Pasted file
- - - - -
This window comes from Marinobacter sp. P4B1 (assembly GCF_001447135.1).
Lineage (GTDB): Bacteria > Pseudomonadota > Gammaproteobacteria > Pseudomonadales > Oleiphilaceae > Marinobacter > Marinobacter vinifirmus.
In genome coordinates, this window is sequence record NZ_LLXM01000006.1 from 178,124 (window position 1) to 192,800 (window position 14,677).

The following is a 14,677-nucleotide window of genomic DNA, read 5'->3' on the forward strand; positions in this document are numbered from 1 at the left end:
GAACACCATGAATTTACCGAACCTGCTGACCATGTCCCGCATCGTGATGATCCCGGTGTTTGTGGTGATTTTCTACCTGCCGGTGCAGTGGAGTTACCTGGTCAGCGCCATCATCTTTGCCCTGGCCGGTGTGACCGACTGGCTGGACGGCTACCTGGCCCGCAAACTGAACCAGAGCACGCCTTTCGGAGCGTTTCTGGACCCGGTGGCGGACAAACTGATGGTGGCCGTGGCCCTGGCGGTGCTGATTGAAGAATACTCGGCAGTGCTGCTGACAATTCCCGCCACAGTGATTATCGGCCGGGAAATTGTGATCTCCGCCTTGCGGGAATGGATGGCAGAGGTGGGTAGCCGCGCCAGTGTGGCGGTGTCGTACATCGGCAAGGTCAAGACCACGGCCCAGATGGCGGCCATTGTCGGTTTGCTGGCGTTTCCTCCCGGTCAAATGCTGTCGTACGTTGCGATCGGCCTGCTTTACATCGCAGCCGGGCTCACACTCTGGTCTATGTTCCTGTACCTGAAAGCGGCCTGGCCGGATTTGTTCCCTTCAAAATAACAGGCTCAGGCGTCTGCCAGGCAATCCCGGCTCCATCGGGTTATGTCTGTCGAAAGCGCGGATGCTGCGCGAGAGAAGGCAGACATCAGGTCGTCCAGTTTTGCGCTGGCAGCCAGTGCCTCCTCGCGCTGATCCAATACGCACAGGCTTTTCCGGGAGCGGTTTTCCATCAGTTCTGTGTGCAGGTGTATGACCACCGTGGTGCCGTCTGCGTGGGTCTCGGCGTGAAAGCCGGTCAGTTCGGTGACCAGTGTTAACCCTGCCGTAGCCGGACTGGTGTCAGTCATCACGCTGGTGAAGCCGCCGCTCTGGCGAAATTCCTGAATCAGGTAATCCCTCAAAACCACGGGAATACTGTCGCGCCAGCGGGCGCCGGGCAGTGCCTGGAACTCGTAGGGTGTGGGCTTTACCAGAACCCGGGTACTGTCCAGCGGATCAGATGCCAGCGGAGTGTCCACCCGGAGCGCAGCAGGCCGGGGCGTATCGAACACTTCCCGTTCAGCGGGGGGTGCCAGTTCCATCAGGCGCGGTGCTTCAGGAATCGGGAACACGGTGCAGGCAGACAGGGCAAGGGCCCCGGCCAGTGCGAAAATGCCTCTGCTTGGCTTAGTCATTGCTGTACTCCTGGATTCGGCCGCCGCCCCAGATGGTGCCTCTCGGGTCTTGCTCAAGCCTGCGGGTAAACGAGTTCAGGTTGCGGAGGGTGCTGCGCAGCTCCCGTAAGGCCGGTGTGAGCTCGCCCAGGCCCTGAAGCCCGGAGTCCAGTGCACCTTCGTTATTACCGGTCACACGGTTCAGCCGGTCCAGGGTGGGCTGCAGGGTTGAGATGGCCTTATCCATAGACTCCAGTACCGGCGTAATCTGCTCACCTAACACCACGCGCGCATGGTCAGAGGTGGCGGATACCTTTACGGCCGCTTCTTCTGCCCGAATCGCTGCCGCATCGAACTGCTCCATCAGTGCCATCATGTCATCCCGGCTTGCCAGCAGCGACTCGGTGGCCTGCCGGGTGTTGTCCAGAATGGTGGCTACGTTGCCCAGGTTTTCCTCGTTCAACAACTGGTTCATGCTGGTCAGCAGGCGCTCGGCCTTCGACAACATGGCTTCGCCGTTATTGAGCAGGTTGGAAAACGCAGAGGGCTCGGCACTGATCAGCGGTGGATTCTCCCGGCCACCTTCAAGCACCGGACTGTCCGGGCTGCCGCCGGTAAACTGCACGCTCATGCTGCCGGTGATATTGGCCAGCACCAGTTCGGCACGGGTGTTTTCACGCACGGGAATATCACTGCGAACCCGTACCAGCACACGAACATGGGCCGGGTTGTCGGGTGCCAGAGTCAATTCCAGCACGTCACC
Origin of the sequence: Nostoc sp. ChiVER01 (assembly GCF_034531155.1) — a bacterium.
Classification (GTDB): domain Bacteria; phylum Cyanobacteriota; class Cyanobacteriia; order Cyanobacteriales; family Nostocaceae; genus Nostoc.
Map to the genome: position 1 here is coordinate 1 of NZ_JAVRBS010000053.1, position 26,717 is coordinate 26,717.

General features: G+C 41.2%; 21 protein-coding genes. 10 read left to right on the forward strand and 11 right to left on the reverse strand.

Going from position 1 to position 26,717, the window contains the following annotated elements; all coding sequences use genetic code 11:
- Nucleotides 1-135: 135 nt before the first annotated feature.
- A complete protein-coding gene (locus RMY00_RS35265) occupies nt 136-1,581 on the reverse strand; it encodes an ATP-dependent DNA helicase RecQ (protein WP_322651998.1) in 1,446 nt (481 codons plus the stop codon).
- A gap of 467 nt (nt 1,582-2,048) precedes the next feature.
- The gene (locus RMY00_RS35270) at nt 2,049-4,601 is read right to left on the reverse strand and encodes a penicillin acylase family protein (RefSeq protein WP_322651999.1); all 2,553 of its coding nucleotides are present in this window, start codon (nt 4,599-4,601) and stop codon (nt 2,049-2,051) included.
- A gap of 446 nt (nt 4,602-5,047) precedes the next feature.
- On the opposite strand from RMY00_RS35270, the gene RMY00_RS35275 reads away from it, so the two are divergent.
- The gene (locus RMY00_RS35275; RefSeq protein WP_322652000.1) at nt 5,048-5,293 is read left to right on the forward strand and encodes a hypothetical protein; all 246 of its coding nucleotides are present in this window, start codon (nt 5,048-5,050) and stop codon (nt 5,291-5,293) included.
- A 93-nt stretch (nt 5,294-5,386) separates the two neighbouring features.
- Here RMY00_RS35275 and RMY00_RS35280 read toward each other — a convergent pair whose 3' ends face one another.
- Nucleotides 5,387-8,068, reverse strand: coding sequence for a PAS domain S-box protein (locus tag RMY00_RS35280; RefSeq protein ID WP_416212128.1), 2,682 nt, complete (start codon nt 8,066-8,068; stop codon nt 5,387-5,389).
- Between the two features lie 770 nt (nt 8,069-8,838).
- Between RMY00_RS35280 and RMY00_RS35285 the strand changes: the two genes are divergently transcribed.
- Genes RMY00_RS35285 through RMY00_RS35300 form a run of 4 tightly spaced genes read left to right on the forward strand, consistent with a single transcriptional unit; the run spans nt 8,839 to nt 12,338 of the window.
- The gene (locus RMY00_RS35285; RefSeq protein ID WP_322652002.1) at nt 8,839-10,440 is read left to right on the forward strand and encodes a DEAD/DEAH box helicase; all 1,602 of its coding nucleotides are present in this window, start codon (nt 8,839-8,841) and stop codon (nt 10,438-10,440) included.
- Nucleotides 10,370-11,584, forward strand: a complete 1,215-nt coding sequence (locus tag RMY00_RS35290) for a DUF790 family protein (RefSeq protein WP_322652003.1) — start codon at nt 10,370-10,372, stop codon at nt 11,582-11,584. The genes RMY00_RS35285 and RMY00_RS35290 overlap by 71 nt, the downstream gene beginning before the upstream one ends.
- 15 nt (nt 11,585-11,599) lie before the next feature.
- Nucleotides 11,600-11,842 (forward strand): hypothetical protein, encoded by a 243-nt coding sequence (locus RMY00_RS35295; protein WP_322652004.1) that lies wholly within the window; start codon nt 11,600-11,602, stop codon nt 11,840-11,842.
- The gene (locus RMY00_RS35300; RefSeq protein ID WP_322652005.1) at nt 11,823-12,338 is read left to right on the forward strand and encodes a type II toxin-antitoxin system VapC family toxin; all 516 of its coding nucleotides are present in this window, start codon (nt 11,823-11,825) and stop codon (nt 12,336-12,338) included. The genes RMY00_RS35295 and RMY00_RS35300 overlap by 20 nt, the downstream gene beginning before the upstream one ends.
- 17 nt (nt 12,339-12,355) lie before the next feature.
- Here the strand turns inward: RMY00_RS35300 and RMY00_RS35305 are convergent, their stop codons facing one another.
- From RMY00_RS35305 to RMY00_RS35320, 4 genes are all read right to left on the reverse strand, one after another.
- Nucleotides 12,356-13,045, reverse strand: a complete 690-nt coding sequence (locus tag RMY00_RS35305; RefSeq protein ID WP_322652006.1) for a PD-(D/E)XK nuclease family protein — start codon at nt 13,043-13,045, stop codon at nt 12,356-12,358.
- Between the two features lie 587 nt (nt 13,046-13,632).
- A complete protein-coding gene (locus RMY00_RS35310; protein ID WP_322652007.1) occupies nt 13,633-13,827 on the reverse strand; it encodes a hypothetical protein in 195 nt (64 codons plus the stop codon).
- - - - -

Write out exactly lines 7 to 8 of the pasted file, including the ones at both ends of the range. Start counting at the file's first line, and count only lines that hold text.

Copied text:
Classification (GTDB): domain Bacteria; phylum Cyanobacteriota; class Cyanobacteriia; order Cyanobacteriales; family Nostocaceae; genus Nostoc.
Map to the genome: position 1 here is coordinate 1 of NZ_JAVRBS010000053.1, position 26,717 is coordinate 26,717.